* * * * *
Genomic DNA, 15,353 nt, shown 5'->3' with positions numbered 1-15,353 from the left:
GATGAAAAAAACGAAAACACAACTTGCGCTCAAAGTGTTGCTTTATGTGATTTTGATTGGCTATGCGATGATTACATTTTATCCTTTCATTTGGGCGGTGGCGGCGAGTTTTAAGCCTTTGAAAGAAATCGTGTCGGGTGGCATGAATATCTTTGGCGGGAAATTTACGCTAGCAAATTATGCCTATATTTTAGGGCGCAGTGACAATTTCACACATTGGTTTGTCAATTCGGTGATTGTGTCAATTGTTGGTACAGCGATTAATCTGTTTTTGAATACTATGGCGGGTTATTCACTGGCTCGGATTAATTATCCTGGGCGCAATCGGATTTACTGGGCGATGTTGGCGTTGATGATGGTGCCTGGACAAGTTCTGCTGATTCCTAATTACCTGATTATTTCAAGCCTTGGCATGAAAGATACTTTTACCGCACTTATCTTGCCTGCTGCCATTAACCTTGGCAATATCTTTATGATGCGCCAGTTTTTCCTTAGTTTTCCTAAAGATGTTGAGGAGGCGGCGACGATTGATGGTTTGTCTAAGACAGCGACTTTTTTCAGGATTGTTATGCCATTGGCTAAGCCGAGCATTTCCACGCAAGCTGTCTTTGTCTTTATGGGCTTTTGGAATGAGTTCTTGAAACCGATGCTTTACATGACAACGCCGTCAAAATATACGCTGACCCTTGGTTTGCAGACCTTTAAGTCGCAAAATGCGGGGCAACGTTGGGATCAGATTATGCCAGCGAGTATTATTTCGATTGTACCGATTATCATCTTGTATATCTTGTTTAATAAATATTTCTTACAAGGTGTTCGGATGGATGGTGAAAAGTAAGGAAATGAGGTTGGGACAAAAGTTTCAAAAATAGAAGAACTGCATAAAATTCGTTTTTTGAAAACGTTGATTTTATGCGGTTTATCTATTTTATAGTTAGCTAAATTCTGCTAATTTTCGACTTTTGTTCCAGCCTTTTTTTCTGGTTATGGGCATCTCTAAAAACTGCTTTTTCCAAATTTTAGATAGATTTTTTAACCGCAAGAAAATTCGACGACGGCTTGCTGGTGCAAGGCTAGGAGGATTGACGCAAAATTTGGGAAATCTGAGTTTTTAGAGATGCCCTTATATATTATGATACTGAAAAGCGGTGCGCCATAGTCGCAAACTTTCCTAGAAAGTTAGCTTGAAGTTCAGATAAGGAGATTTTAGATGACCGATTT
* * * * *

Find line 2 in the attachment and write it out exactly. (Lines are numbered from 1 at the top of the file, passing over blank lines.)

GATGAAAAAAACGAAAACACAACTTGCGCTCAAAGTGTTGCTTTATGTGATTTTGATTGGCTATGCGATGATTACATTTTATCCTTTCATTTGGGCGGTGGCGGCGAGTTTTAAGCCTTTGAAAGAAATCGTGTCGGGTGGCATGAATATCTTTGGCGGGAAATTTACGCTAGCAAATTATGCCTATATTTTAGGGCGCAGTGACAATTTCACACATTGGTTTGTCAATTCGGTGATTGTGTCAATTGTTGGTACAGCGATTAATCTGTTTTTGAATACTATGGCGGGTTATTCACTGGCTCGGATTAATTATCCTGGGCGCAATCGGATTTACTGGGCGATGTTGGCGTTGATGATGGTGCCTGGACAAGTTCTGCTGATTCCTAATTACCTGATTATTTCAAGCCTTGGCATGAAAGATACTTTTACCGCACTTATCTTGCCTGCTGCCATTAACCTTGGCAATATCTTTATGATGCGCCAGTTTTTCCTTAGTTTTCCTAAAGATGTTGAGGAGGCGGCGACGATTGATGGTTTGTCTAAGACAGCGACTTTTTTCAGGATTGTTATGCCATTGGCTAAGCCGAGCATTTCCACGCAAGCTGTCTTTGTCTTTATGGGCTTTTGGAATGAGTTCTTGAAACCGATGCTTTACATGACAACGCCGTCAAAATATACGCTGACCCTTGGTTTGCAGACCTTTAAGTCGCAAAATGCGGGGCAACGTTGGGATCAGATTATGCCAGCGAGTATTATTTCGATTGTACCGATTATCATCTTGTATATCTTGTTTAATAAATATTTCTTACAAGGTGTTCGGATGGATGGTGAAAAGTAAGGAAATGAGGTTGGGACAAAAGTTTCAAAAATAGAAGAACTGCATAAAATTCGTTTTTTGAAAACGTTGATTTTATGCGGTTTATCTATTTTATAGTTAGCTAAATTCTGCTAATTTTCGACTTTTGTTCCAGCCTTTTTTTCTGGTTATGGGCATCTCTAAAAACTGCTTTTTCCAAATTTTAGATAGATTTTTTAACCGCAAGAAAATTCGACGACGGCTTGCTGGTGCAAGGCTAGGAGGATTGACGCAAAATTTGGGAAATCTGAGTTTTTAGAGATGCCCTTATATATTATGATACTGAAAAGCGGTGCGCCATAGTCGCAAACTTTCCTAGAAAGTTAGCTTGAAGTTCAGATAAGGAGATTTTAGATGACCGATTT